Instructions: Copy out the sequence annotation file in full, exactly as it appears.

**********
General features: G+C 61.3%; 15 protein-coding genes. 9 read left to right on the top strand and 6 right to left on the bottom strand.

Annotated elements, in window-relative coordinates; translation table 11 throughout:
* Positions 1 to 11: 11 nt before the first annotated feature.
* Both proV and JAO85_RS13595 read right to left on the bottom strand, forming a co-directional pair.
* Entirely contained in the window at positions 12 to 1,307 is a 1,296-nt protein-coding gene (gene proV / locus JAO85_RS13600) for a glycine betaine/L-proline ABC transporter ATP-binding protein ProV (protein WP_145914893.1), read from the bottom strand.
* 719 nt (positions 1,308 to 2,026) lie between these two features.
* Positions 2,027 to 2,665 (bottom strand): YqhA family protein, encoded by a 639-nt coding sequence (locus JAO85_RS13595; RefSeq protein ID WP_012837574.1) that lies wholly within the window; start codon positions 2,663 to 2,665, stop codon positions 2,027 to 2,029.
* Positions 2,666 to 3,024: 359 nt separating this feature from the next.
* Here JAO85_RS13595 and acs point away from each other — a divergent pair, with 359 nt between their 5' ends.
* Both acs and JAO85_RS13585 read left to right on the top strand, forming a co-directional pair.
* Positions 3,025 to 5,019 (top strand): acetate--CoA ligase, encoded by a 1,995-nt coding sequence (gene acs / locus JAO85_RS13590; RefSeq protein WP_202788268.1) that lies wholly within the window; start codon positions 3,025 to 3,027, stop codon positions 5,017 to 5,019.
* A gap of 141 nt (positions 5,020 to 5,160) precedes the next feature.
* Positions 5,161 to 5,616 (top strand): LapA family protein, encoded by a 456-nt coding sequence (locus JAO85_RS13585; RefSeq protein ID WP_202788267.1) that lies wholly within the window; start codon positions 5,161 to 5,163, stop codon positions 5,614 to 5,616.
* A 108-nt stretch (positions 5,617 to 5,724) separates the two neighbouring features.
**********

General features: G+C 61.3%; 15 protein-coding genes. 9 read left to right on the top strand and 6 right to left on the bottom strand.

Annotated elements, in window-relative coordinates; translation table 11 throughout:
* Positions 1 to 11: 11 nt before the first annotated feature.
* Both proV and JAO85_RS13595 read right to left on the bottom strand, forming a co-directional pair.
* Entirely contained in the window at positions 12 to 1,307 is a 1,296-nt protein-coding gene (gene proV / locus JAO85_RS13600) for a glycine betaine/L-proline ABC transporter ATP-binding protein ProV (protein WP_145914893.1), read from the bottom strand.
* 719 nt (positions 1,308 to 2,026) lie between these two features.
* Positions 2,027 to 2,665 (bottom strand): YqhA family protein, encoded by a 639-nt coding sequence (locus JAO85_RS13595; RefSeq protein ID WP_012837574.1) that lies wholly within the window; start codon positions 2,663 to 2,665, stop codon positions 2,027 to 2,029.
* Positions 2,666 to 3,024: 359 nt separating this feature from the next.
* Here JAO85_RS13595 and acs point away from each other — a divergent pair, with 359 nt between their 5' ends.
* Both acs and JAO85_RS13585 read left to right on the top strand, forming a co-directional pair.
* Positions 3,025 to 5,019 (top strand): acetate--CoA ligase, encoded by a 1,995-nt coding sequence (gene acs / locus JAO85_RS13590; RefSeq protein WP_202788268.1) that lies wholly within the window; start codon positions 3,025 to 3,027, stop codon positions 5,017 to 5,019.
* A gap of 141 nt (positions 5,020 to 5,160) precedes the next feature.
* Positions 5,161 to 5,616 (top strand): LapA family protein, encoded by a 456-nt coding sequence (locus JAO85_RS13585; RefSeq protein ID WP_202788267.1) that lies wholly within the window; start codon positions 5,161 to 5,163, stop codon positions 5,614 to 5,616.
* A 108-nt stretch (positions 5,617 to 5,724) separates the two neighbouring features.